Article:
The ‘pretty island’ of La Palma in the Canary Islands has long been a favourite destination among eco-conscious travellers, emerging as the ideal destination for a slow and back-to-nature holiday with a unique culture and authentic Latin American vibe.
What’s New on the ‘pretty island’ of La Palma 2019
In the coming year La Palma aims to continue to build its reputation among travellers as an authentic and back-to-nature destination, offering breathtaking black-sand beaches, rich culture, incomparable landscapes and year-round warm weather. In a bid to innovate the destination’s tourism offering whilst maintaining a slow and sustainable tourism product, 2019 will see two new hotel openings on the island. One of the developments will be the island’s first luxury property, located in what will be Spain’s first lighthouse hotel, currently known as the Punta Cumplida lighthouse in the North-East area of the island. Another seafront property will open on the promenade of the island’s capital, Santa de Cruz de La Palma, boasting a traditional and colourful Palmeran aesthetic. 2019 will also see the opening of two brand new tourist attractions, the Cueva de Las Palomas lava tube, where visitors will be able to enjoy fascinating speleological tours through a UNESCO recognised site; and one of the most important aboriginal sites in La Palma, the Cueva del Tendal archaeological site, a cave which depicts the life of the islands native Benahoarites.
Adventure in a UNESCO Biosphere
The island is renowned for its impressive and varied landscapes, offering 706 square kilometres of lush scenery with a network of more than 1,000 kilometres of marked trails, making it the ideal hotspot for hikers and thrill-seekers in search of an off-the-beaten-track destination. In 2019, La Palma will host its world-renowned walking festival from 27 – 30 April featuring a range of guided walks departing during the day and night; making the most of the impressive night sky.
For 2019, UK tour operator Ramblers Walking Holidays has grown it’s La Palma walking product and offers a range of itineraries for travellers looking to visit the abundance of natural attractions on the island with highlights including the Caldera de Taburiente National Park, an expansive crater with an 8-kilometre diameter and the dramatic ‘Ruta de los Volcanes’.
Discover traditions and a rich cultural heritage
While lesser known and smaller than its neighbouring islands, La Palma’s social calendar is packed with a number of exciting events, from music festivals to traditional local celebrations for all the family. 2019’s festivities kick off with the Fiesta de Los Indianos (Party of the Indians) in early March, a cultural festival characterised by thousands of people dressed in white clothing, throwing talcum powder by the kilo, carrying suitcases and bird cages through the capital’s cobbled streets to illustrate the historic return of Palmerans from Latin America. Some of the year’s most notable festivals also include the Almond Blossom festival, Corpus Christie and the Fiesta of the Fufos; an arts and crafts fair characterised by a dance conducted by locals dressed in handmade horse outfits. In between the big festivities, visitors can get involved with local Verbena celebrations which take place year-round and are held throughout almost all municipalities on the island. The Canarian equivalent of a street party, each town’s cobbled streets are filled with the sounds of live orchestras playing Salsa and Merengue music until the early hours.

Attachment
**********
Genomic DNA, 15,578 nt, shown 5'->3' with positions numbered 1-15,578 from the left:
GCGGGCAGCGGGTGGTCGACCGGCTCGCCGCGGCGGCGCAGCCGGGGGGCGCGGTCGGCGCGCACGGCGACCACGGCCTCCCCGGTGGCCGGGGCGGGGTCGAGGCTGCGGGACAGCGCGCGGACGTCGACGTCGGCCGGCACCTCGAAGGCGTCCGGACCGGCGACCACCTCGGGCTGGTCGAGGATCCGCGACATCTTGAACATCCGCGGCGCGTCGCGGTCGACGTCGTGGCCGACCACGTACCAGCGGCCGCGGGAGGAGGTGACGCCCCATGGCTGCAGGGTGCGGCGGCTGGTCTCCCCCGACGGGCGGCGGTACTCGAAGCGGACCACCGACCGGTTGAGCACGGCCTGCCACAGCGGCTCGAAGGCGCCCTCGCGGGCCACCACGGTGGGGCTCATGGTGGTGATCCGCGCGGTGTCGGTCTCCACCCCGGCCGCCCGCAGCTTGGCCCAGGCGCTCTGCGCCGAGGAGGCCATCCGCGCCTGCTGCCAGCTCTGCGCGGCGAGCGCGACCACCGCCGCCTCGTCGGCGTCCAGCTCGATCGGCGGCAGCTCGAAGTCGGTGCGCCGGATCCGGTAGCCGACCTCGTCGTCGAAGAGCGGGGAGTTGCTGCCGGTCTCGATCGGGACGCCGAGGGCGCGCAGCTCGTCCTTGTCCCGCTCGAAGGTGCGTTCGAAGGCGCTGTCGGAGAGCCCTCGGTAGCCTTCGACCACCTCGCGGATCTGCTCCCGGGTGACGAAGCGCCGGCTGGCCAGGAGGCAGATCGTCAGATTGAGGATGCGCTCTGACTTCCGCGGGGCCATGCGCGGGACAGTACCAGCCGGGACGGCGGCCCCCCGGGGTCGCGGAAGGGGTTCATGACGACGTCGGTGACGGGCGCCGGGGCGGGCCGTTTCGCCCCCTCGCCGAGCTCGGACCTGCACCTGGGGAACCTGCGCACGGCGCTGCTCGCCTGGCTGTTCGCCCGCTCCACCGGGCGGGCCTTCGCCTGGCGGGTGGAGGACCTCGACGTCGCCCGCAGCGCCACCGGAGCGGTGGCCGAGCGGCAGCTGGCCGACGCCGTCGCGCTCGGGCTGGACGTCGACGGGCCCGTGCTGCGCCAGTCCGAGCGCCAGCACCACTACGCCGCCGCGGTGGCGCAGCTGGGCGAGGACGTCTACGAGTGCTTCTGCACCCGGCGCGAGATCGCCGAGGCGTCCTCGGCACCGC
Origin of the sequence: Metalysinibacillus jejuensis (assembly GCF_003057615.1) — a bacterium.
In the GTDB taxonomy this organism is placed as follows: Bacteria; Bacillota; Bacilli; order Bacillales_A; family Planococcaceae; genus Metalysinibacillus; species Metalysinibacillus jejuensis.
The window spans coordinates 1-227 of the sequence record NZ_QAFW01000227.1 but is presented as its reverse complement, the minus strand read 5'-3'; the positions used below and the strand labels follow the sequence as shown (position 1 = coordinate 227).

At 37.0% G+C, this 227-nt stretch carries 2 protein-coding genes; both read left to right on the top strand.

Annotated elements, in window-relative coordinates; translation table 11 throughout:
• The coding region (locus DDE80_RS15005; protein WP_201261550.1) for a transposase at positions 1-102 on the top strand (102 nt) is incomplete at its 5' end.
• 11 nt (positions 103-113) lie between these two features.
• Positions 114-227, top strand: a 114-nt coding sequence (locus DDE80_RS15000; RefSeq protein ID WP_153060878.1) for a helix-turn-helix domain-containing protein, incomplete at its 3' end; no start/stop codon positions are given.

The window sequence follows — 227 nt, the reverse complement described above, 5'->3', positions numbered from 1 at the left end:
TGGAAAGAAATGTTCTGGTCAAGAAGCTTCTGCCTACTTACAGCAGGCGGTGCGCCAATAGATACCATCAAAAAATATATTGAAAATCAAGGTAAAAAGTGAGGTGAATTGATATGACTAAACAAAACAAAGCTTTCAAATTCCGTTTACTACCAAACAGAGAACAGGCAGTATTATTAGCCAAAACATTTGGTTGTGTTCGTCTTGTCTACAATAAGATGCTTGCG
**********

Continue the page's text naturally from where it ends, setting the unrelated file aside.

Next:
Stargazing in a UNESCO Starlight Reserve
Astro-tourism is set to be the next big eco travel trend in 2019 and the abundance of stargazing activities available on La Palma place the destination at the forefront of holiday choices for both novices and astronomy fanatics. The island boasts a network of astronomical viewpoints signposted across the island for visitors to independently explore the night sky. Those in search of guided tours can take advantage of the number of local companies which organise authentic and exciting stargazing activities, including wine and stars nights, photography classes and educational tours. One of La Palma’s most mesmerizing stargazing locations is at the Llanos del Jable viewpoint in the town of El Paso, which allows visitors to get a glimpse of one of the furthest celestial objects visible to the naked eye, the Great Andromeda Nebula, more than 2.2 million light years away.
EasyJet currently operates two flights per week from London Gatwick departing on Tuesday and Saturdays and TUI operates a flight from London Gatwick and Manchester. There is also the option to fly via Tenerife North (Los Rodeos) or Gran Canaria with Binter Canarias, Air Europa Express or Canaryfly, which provide interisland connections. Visitors can also take a ferry from Tenerife South (Los Cristianos) or La Gomera (San Sebastian) with Fred Olsen Express and Naviera Armas to enjoy a twin-centre break in the Canary Islands.